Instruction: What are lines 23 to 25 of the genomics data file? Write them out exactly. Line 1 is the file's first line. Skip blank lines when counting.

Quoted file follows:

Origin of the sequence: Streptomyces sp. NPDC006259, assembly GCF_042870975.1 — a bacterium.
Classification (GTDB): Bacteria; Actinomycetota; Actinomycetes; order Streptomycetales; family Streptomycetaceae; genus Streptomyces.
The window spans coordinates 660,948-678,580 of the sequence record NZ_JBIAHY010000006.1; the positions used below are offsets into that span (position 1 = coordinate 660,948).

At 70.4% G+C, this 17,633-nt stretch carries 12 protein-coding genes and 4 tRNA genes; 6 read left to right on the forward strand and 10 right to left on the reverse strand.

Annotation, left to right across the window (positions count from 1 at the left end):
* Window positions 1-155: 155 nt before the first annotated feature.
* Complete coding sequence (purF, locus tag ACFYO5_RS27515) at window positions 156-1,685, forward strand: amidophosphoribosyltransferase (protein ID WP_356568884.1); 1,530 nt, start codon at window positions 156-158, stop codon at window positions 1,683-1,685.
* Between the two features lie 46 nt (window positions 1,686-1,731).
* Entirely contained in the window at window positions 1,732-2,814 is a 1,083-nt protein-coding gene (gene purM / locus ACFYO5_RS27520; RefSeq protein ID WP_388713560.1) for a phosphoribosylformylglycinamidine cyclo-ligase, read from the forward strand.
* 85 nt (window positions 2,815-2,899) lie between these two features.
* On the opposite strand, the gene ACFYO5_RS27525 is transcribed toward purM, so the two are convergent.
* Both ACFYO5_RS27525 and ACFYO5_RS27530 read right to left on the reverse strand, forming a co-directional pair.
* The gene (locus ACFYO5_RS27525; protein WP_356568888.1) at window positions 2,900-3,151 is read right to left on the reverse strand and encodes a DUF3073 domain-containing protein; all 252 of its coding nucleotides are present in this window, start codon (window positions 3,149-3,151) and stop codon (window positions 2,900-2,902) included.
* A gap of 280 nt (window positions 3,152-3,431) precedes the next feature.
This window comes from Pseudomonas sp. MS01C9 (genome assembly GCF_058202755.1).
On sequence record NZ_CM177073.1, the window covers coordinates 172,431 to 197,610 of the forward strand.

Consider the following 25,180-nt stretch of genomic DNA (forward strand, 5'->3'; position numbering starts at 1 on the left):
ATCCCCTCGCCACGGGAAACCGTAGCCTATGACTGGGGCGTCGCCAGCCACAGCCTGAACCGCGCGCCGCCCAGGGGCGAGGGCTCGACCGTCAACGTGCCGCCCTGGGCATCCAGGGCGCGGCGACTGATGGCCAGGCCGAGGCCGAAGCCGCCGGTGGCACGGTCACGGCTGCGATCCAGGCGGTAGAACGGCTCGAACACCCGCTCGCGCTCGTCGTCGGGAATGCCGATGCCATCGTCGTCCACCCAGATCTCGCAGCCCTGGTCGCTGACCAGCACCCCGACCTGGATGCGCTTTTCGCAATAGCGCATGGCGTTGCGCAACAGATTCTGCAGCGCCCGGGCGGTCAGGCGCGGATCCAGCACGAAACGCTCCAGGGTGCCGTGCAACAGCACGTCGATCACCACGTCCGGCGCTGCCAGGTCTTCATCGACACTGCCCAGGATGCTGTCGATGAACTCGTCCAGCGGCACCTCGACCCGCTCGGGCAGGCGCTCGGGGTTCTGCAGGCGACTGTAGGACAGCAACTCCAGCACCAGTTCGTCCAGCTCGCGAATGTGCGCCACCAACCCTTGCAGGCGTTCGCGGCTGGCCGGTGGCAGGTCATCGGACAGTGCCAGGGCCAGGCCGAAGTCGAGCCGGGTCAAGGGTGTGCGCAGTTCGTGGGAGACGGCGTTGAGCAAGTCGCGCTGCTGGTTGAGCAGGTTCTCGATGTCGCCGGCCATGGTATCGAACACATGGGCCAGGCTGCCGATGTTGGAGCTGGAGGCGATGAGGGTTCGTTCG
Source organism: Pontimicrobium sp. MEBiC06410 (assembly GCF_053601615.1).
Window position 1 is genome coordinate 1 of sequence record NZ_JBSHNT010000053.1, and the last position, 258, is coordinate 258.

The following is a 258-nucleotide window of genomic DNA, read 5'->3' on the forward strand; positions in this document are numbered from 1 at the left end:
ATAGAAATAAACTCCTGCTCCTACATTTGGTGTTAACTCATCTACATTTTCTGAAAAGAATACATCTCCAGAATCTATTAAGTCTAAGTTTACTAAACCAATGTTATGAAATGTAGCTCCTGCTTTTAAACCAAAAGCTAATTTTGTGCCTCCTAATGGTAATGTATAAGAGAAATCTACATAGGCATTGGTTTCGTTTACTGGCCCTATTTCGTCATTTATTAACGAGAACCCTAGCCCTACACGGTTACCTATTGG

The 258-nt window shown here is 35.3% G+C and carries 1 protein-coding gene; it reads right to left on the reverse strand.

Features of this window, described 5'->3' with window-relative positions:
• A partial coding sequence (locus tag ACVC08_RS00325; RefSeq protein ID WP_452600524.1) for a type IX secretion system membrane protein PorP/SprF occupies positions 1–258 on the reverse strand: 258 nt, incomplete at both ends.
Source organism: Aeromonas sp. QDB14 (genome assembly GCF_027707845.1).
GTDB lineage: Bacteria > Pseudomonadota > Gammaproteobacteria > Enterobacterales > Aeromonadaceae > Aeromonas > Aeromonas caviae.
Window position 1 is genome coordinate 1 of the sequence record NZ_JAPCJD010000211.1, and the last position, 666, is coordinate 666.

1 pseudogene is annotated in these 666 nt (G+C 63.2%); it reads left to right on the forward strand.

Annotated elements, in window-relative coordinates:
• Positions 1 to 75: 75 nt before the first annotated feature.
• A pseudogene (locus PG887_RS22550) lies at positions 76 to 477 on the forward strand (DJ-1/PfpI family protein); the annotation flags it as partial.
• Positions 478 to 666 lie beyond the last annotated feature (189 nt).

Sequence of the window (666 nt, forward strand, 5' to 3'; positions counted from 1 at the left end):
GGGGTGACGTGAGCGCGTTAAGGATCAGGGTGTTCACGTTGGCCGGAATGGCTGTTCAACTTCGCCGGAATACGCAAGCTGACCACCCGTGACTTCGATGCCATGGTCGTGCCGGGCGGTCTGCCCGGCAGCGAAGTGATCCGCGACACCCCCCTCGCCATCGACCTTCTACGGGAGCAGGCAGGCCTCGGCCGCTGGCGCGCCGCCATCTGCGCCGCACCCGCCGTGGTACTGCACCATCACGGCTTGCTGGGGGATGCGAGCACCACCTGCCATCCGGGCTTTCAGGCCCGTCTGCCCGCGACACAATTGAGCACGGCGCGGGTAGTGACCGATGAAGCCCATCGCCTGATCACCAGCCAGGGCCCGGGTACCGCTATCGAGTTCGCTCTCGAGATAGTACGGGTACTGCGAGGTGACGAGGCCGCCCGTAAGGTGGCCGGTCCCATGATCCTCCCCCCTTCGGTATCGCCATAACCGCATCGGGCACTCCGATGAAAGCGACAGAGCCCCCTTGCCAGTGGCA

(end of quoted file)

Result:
The 258-nt window shown here is 35.3% G+C and carries 1 protein-coding gene; it reads right to left on the reverse strand.

Features of this window, described 5'->3' with window-relative positions:
• A partial coding sequence (locus tag ACVC08_RS00325; RefSeq protein ID WP_452600524.1) for a type IX secretion system membrane protein PorP/SprF occupies positions 1–258 on the reverse strand: 258 nt, incomplete at both ends.